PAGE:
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JEARRARD'S HERBAL




7th June 2015

Clematis 'Scartho Gem'
A bright sunny week with occasional low cloud. I drove down to Penzance along the ridge between the coasts and it was fascinating to see the cloud forming in a line along the high ground. Bright sun on the north coast and over the sea, bright sun on the south coast and between them a thin ribbon of cloud marking the line of the hills. I was happy to see it. It dropped a surprising amount of rain in the night which has kept the garden fresh.
When I first laid out the herbaceous border it seemed like a very large space with not many plants so I amused myself by filling the gaps with anything that came to hand (and there is no pleasure quite like planting a garden willy-nilly). In the process I put in a number of Clematis on short tripods. I had a naive idea that they would sprawl over the other plants and provide some interesting variation in colour and form. Naivety is the key point. Weeding has become an issue and I wish I had fewer plants and more space to get between things without getting tangled in sprawling Clematis stems. Eventually I will strip it all out, replant the Hemerocallis (which were the real reason for the border) and give myself some room. In the meantime 'Scartho Gem' is providing some companionship for the mass of red campion that has invaded.




7th June 2015

Rebutia espinosae
I have a small and uninspiring collection of cacti in the greenhouse. For the most part they have arrived by accident, though I do have a fondness for Rebutia. They flower freely and survive a moderate frost so I have taken to tucking them in at the base of some of the Agave where they make little splashes of colour in the spring. Rebutia espinosae arrived in 2007 during a small flurry of enthusiasm and has flowered every year since, including the year when a drip in the greenhouse roof filled its tray with water and it spent the winter as a bog plant.
This year seems to be developing into another prickly one. Already there are half a dozen new species waiting to be planted out and it is not a job I relish. Even with cactus-resistant gloves they seem to manage to stick an odd spine or two into unprotected flesh which will cause no discomfort for hours and then suddenly require immediate and rapid removal.
The latest spell of enthusiasm for cacti has revealed that in the years since I planted it R. espinosae has changed its name to R. narvaecensis. The plant is now being guarded by a large and spiny Agave but when I am feeling brave I will extract the label and change it.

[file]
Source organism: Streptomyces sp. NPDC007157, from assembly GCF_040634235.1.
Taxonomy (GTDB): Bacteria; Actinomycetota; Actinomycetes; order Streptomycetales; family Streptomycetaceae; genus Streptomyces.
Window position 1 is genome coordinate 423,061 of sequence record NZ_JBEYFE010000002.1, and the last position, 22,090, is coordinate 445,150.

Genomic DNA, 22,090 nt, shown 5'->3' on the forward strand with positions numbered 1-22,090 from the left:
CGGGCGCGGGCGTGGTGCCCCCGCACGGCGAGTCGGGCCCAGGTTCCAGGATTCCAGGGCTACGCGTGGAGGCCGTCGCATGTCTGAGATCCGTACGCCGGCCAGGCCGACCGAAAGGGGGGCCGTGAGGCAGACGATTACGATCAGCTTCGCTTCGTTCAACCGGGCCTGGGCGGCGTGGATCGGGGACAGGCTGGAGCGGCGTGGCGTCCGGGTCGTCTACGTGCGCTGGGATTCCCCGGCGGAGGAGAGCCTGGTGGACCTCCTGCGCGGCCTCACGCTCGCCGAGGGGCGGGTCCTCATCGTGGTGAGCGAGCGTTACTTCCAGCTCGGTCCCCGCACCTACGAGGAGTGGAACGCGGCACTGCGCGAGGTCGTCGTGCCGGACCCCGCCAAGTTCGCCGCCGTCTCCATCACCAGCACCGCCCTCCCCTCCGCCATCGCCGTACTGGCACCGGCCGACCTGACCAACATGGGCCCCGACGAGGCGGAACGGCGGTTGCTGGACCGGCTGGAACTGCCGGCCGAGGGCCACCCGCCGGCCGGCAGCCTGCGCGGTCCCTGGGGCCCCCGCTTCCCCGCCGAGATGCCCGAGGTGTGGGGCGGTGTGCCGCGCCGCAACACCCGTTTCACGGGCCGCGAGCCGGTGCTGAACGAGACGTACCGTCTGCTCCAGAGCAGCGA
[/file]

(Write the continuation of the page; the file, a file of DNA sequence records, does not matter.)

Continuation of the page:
7th June 2015

Convolvulus lineatus
Down in the herbaceous border I get occasional problems with bindweed which sprawls around in the way I wanted the Clematis to, providing an interesting and unwelcome variation in colour and form. It makes me a little wary of the genus Convolvulus, and there are plenty to be wary of, but there are also a number of beautiful species. Convolvulus lineatus makes small mats of silvery foliage and produces pale pink flowers through the summer. I have it in the Agave house where it performs the same function as the Rebutia, filling the bare and unused space around the base of the Agave rosettes. I have seen it growing outside in the eastern counties looking magnificent on a rock garden. When I tried it outside here it looked miserable and bedraggled, like a cat that had fallen into a pond.
The species has a widespread distribution. I have seen it in southern France but it also occurs in eastern Europe, north Africa and that awkward piece with all the "...istan's", through to south west Asia and China. Much as I love it, I get the feeling it can be something of a weed in the right climate.





7th June 2015

Ixia paniculata 'Eos'
Many years ago I grew a form of Watsonia marginata called 'Star Spike' with white flowers. Eventually I lost it, not with a bang but with a question. Do I still have that? I went to look but couldn't find it anywhere. One of those things that quietly disappears. I wanted to replace it but it had vanished from nurseries. Some things just disappear, never to be seen again. I was reminded of it by the latest list of threatened plants from Plant Heritage. There in red letters was my poor old Watsonia. Critical in cultivation. Not known growing in the UK.
I wasn't surprised. Some things are lovely but you get the feeling they aren't going to persist. Not quite hardy enough to become popular, too vigorous for a pot, they sit awkwardly on the fringes waiting for catastrophe.
That was how I felt when I saw Ixia paniculata 'Eos' in 2008. One of those things that is going to disappear. It probably isn't important, the species has creamy flowers of the same size variably blushed with reddish hues, so this is a nice selection but not particularly unusual. Still, I had to have it. It didn't like life in a small pot, but transfer to a larger tub has seen a great increase and the first flowers for a couple of years. It is particularly pleasing to see that it is still available and being grown on a larger scale for the dry bulb trade. Every now and then something unusual and unexpected prospers.